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© Author(s) 2020. This work is distributed under
the Creative Commons Attribution 4.0 License.
© Author(s) 2020. This work is distributed under
the Creative Commons Attribution 4.0 License.

  10 Sep 2020

10 Sep 2020

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This preprint is currently under review for the journal ACP.

Influence of ENSO on entry stratospheric water vapor in coupled chemistry-ocean CCMI and CMIP6 models

Chaim Israel Garfinkel1, Ohad Harari1, Shlomi Ziskin1,2,3, Jian Rao1,4, Olaf Morgenstern5, Guang Zeng5, Simone Tilmes6, Doug Kinnison6, Fiona M. O'Connor7, Neal Butchart7, Makoto Deushi8, Patrick Jöckel9, and Andrea Pozzer10,11 Chaim Israel Garfinkel et al.
  • 1The Fredy and Nadine Herrmann Institute of Earth Sciences, Hebrew University of Jerusalem, Jerusalem, Israel
  • 2Department of Physics, Ariel University, Ariel, Israel
  • 3Eastern R&D center, Ariel, Israel
  • 4Key Laboratory of Meteorological Disaster, Ministry of Education (KLME)/Joint International Research Laboratory of Climate and Environment Change (ILCEC)/Collaborative Innovation Center on Forecast and Evaluation of Meteorological Disasters (CIC-FEMD), Nanjing University of Information Science & Technology, Nanjing 210044, China
  • 5National Institute of Water and Atmospheric Research, Wellington, New Zealand
  • 6National Center for Atmospheric Research, Boulder, Colorado, USA
  • 7Met Office Hadley Centre, Exeter, UK
  • 8Meteorological Research Institute, Tsukuba, Japan
  • 9Deutsches Zentrum für Luft- und Raumfahrt (DLR), Institut für Physik der Atmosphäre, Oberpfaffenhofen, Germany
  • 10Max Planck Institute for Chemistry, Mainz, Germany
  • 11International Centre for Theoretical Physics, Trieste, Italy

Abstract. The connection between the dominant mode of interannual variability in the tropical troposphere, El Nino Southern Oscillation (ENSO), and entry of stratospheric water vapor, is analyzed in a set of the model simulations archived for the Chemistry-Climate Model Initiative (CCMI) project and for phase 6 of the Coupled Model Intercomparison Project. While the models agree on the temperature response to ENSO in the tropical troposphere and lower stratosphere, and all models also agree on the zonal structure of the response in the tropical tropopause layer, the only aspect of the entry water vapor with consensus is that La Nina leads to moistening in winter relative to neutral ENSO. For El Nino and for other seasons there are significant differences among the models. For example, some models find that the enhanced water vapor for La Nina in the winter of the event reverses in spring and summer, other models find that this moistening persists, while some show a nonlinear response with both El Nino and La Nina leading to enhanced water vapor in both winter, spring, and summer. Focusing on Central Pacific ENSO versus East Pacific ENSO, or temperatures in the mid-troposphere as compared to temperatures near the surface, does not narrow the inter-model discrepancies. Despite this diversity in response, the temperature response near the cold point can explain the response of water vapor when each model is considered separately. While the observational record is too short to fully constrain the response to ENSO, it is clear that most models suffer from biases in the magnitude of interannual variability of entry water vapor. This bias could be due to missing forcing processes that contribute to observed variability in cold point temperatures.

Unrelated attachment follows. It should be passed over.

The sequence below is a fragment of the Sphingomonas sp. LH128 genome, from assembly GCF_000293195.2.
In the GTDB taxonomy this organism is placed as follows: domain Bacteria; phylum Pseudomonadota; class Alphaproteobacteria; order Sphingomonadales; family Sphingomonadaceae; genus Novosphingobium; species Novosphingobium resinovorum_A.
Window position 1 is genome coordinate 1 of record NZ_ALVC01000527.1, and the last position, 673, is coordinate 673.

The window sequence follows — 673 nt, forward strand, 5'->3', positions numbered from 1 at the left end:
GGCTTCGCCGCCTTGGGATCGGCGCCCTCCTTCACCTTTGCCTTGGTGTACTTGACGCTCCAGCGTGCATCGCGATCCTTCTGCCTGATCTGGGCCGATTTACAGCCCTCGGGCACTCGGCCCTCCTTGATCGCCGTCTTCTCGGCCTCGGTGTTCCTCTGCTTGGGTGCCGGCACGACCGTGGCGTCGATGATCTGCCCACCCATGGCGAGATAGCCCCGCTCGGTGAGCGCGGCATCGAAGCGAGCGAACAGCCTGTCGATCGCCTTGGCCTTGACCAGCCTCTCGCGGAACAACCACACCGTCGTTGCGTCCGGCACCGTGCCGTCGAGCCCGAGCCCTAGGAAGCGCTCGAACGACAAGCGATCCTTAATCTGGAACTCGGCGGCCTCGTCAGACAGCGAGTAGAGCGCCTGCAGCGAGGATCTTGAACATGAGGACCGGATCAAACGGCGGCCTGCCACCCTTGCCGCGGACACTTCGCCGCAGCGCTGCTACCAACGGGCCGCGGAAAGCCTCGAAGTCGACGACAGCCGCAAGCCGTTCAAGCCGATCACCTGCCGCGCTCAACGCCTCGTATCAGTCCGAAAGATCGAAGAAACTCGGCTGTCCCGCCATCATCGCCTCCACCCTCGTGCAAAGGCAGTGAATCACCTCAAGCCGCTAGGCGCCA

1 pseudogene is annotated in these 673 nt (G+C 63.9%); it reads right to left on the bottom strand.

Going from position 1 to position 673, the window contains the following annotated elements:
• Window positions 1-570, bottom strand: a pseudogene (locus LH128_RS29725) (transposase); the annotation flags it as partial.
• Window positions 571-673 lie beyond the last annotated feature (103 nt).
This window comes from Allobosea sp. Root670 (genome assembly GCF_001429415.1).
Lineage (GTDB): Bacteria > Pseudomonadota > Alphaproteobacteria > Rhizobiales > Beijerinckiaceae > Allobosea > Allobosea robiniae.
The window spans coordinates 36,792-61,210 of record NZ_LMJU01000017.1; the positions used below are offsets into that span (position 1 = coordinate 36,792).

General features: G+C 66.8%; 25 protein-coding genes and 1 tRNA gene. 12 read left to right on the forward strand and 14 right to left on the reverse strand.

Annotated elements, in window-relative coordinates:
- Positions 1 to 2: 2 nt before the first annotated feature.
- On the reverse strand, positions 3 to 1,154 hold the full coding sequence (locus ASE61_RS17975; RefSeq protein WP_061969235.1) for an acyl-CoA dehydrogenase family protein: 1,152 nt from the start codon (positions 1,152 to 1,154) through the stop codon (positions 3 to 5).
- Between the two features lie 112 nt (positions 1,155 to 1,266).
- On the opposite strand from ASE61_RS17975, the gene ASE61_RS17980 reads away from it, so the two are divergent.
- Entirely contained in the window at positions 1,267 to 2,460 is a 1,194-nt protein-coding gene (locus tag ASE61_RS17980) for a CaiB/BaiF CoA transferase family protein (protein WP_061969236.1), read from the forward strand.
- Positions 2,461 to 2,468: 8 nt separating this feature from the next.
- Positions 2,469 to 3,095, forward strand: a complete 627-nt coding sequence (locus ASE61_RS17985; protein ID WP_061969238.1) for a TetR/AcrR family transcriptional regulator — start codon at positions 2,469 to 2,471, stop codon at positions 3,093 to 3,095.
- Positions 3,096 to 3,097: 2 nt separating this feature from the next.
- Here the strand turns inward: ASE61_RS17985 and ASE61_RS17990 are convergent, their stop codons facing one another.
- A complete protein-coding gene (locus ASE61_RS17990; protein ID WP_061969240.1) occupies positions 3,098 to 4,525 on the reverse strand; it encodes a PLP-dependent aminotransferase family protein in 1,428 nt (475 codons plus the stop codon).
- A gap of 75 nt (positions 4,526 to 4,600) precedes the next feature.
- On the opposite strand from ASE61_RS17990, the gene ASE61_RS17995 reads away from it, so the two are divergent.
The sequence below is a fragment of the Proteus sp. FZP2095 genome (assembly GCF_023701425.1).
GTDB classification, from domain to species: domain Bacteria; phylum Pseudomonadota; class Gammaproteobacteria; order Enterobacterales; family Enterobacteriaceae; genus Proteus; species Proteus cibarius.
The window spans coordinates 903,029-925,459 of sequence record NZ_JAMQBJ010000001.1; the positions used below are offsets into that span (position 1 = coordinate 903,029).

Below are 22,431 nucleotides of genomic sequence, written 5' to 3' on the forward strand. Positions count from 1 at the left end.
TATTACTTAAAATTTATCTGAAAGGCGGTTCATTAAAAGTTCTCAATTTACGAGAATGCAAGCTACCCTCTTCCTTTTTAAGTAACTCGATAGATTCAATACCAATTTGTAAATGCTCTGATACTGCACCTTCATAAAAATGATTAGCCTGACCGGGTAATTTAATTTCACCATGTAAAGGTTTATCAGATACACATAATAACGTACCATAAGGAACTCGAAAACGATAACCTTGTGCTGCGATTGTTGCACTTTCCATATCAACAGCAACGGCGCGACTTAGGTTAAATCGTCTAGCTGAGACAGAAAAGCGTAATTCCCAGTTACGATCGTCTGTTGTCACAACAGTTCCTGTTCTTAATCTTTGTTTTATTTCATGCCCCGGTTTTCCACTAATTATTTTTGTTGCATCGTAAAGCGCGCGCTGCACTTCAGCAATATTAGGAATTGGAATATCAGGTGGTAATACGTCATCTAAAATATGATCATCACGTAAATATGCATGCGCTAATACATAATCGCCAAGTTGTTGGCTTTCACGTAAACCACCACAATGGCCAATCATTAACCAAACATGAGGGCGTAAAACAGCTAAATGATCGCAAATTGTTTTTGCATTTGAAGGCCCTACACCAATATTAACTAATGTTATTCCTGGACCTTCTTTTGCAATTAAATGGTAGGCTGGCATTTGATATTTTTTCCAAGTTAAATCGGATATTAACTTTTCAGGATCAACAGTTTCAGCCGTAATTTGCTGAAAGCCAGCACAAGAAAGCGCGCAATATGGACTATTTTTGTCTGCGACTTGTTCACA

Chaim Israel Garfinkel et al.

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Chaim Israel Garfinkel et al.

Chaim Israel Garfinkel et al.


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Publications Copernicus
Short summary
Water vapor is the dominant greenhouse gas in the atmosphere, and the dominant mode of variability in the ocean-atmosphere system is El Nino. The connection between El Nino and water vapor above ~17km is unclear, with single model studies reaching a range of conclusions. This study examines this connection in 12 different models. While there are substantial differences among the models, all models appear to capture the fundamental physical processes correctly.
Water vapor is the dominant greenhouse gas in the atmosphere, and the dominant mode of...